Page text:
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Spicy Pork is a perfect example of Thai flavours – spicy and clean – and textures – soft and crunchy. (Erin Kunkel/Ten Speed- Simple Thai Food Cookbook)
Spicy Pork is a perfect example of Thai flavours – spicy and clean – and textures – soft and crunchy. (Erin Kunkel/Ten Speed- Simple Thai Food Cookbook)

Pork in spicy dressing with iced broccoli stems Add to ...

Warm, tender pork in a tart, spicy dressing served with a plate of ice-cold uncooked broccoli stems is a thing of beauty – the perfect interplay of spicy and clean flavours, soft and crunchy textures, warm and ice-cold temperatures.

The type of broccoli traditionally used in this dish is Chinese broccoli, sometimes labelled with its Chinese name gai lan or kai lan. I have found the stems of regular supermarket broccoli to be a perfect – actually better and less expensive – substitute. Although nontraditional, I have even found fresh asparagus to be a great substitute when I do not have broccoli stems around.

Reprinted with permission from Simple Thai Food by Leela Punyaratabandhu © 2014, published by Ten Speed Press, an imprint of Random House LLC.

  • Servings: Serves 4

Ingredients

1 pound lean pork loin or tenderloin or boneless, skinless chicken breasts

2 teaspoons baking soda

12 ounces Chinese broccoli or regular broccoli stems

3 tbsp freshly squeezed lime juice

2 tablespoons fish sauce

1 teaspoon packed grated palm sugar, or 1/2 teaspoon granulated sugar

4 large cloves garlic, minced

3 fresh bird’s eye chiles, minced

8 cups water

2 teaspoons salt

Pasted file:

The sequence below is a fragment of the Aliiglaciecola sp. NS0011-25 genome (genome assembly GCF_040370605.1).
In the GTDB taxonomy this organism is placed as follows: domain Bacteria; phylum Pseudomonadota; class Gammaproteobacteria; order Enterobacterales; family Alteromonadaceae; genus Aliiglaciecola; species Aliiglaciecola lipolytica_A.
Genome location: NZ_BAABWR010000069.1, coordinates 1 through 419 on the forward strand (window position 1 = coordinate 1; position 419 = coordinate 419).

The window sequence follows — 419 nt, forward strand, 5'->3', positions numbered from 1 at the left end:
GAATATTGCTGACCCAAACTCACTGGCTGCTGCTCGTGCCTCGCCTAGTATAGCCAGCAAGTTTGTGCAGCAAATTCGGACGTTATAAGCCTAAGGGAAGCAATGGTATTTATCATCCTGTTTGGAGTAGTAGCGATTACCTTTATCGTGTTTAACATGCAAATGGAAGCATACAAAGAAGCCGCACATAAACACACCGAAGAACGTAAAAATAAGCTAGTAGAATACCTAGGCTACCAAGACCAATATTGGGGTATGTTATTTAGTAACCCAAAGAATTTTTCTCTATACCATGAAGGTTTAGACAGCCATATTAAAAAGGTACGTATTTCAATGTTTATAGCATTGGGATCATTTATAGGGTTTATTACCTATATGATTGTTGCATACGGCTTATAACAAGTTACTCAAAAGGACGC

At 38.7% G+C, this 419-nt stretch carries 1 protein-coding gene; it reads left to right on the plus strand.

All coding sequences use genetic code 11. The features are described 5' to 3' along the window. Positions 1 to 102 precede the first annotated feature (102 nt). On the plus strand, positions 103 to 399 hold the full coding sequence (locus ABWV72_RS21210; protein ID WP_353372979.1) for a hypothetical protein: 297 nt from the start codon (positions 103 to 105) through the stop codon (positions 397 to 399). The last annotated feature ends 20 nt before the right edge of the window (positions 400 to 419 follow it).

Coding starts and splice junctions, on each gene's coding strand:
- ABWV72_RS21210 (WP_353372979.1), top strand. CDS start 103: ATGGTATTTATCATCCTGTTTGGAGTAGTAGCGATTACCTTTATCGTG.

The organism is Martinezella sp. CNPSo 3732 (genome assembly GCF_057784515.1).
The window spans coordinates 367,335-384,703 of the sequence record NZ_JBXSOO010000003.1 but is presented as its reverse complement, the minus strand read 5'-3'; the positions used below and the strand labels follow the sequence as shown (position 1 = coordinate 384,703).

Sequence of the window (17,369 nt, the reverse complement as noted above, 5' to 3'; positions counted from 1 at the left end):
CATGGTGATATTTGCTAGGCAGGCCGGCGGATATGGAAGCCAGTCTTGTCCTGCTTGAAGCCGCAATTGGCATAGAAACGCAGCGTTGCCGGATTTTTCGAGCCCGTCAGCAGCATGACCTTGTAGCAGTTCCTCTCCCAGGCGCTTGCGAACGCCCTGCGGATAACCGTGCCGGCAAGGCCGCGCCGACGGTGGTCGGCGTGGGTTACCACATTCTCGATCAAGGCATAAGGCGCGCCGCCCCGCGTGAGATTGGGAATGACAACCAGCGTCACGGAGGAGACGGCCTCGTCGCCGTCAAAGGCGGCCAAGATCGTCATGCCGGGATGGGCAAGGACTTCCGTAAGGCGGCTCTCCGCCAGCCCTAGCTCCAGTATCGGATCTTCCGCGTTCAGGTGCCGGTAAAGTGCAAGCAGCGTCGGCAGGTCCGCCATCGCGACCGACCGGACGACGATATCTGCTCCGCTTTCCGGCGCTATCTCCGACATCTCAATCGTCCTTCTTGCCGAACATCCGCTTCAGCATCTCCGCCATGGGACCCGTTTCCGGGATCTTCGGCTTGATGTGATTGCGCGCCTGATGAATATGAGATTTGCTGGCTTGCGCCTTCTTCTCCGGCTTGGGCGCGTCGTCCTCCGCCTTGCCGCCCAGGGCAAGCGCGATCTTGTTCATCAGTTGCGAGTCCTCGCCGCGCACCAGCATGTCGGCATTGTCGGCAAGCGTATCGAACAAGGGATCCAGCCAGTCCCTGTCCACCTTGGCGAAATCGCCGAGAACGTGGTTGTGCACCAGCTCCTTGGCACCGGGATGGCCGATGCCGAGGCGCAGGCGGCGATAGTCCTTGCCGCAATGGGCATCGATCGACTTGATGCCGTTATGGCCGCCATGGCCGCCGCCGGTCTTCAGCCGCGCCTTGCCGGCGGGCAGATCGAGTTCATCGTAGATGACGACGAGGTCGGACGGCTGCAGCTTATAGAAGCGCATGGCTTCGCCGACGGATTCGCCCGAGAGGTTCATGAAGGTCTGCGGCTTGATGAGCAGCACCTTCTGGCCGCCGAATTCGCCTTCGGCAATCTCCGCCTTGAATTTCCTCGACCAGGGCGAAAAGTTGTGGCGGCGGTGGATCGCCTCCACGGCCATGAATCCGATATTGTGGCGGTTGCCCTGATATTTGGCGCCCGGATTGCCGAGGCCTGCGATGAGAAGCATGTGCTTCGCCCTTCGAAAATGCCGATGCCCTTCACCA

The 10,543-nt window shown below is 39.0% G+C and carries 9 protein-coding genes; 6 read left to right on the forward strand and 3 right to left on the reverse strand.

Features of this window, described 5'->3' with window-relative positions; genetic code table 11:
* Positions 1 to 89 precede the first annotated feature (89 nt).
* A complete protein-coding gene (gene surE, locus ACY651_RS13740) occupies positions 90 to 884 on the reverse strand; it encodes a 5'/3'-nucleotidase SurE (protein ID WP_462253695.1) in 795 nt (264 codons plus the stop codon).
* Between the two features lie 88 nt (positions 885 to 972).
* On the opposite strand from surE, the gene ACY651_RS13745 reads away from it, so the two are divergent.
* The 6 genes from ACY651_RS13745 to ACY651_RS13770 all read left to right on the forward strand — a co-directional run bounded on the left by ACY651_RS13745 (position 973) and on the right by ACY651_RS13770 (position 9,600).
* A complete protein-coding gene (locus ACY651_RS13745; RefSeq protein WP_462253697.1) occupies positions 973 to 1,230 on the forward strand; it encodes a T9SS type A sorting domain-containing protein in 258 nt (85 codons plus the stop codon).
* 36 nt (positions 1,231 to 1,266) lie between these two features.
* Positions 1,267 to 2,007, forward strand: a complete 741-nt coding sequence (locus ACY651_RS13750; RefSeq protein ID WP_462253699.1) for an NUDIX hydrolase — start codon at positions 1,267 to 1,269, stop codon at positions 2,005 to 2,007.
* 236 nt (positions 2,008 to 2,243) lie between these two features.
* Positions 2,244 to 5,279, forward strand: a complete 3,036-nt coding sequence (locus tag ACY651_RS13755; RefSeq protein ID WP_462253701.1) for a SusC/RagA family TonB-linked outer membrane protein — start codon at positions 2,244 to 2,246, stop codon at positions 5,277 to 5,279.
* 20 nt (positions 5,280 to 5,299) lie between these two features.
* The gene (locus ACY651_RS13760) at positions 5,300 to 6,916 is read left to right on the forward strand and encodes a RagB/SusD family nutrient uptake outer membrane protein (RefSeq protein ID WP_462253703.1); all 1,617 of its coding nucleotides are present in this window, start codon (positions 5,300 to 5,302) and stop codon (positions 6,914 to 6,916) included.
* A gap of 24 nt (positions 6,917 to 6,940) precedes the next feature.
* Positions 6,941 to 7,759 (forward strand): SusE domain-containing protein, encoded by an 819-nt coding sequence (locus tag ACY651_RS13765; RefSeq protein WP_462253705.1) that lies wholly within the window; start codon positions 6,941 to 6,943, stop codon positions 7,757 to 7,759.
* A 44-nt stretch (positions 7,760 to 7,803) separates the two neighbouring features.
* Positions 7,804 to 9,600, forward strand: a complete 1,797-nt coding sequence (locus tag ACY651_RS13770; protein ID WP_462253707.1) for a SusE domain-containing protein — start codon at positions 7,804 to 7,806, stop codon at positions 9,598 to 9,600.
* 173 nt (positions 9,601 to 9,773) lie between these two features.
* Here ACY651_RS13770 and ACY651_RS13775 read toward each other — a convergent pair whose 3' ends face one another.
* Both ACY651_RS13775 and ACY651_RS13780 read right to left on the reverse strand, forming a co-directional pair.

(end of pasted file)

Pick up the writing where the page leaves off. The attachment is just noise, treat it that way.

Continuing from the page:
1 cup crushed ice

1/4 cup packed fresh mint leaves (optional)

Method

Cut the pork against the grain and on the diagonal (30- to 40-degree angle) into thin, bite-size pieces. Put the pork in a bowl, sprinkle the baking soda over the top, and mix well (this is best done with your hands). Cover and chill while you ready the other ingredients.

If using Chinese broccoli, test to see if the stems are tender enough to eat without peeling them. If they are, trim about 1 inch off the bottom of each stalk end and any leaf stems, leaving just the main stem, which will look like an asparagus spear but thicker. If they are not, trim them as directed and then lightly peel them with a vegetable peeler. If using stems of regular broccoli, peel off the fibrous skin with a vegetable peeler until the inner core is exposed. Cut the Chinese or regular broccoli stems into sticks 5 inches long and 3/4 inch thick. Arrange the stems on a plate, cover, and refrigerate.

In a bowl, stir together the lime juice, fish sauce, sugar, garlic, and chiles until the sugar dissolves. Place the bowl next to the stove.

Pour the water into a four-quart saucepan and bring to a boil over high heat. Stir in the salt. Lower the heat until the water is barely bubbling. Immediately add the pork to the water and stir. The temperature of the water will drop to the point that it is no longer bubbling; increase the heat just a little so the water is barely bubbling again.

Stir the pork gently until it is no longer pink, about 1 to 2 minutes. Using a wire-mesh skimmer or a slotted spoon, lift out the pork, shaking off the excess water, and add it to the dressing in the bowl. Toss the pork with the dressing and transfer the mixture to a serving platter.

While the pork is still warm, remove the plate of broccoli stems from the refrigerator and scatter the crushed ice over the stems. Serve the pork salad and the iced broccoli stems together, instructing diners to enjoy a bite of the pork alternately with a bite of ice-cold broccoli stem. Garnish with mint leaves.

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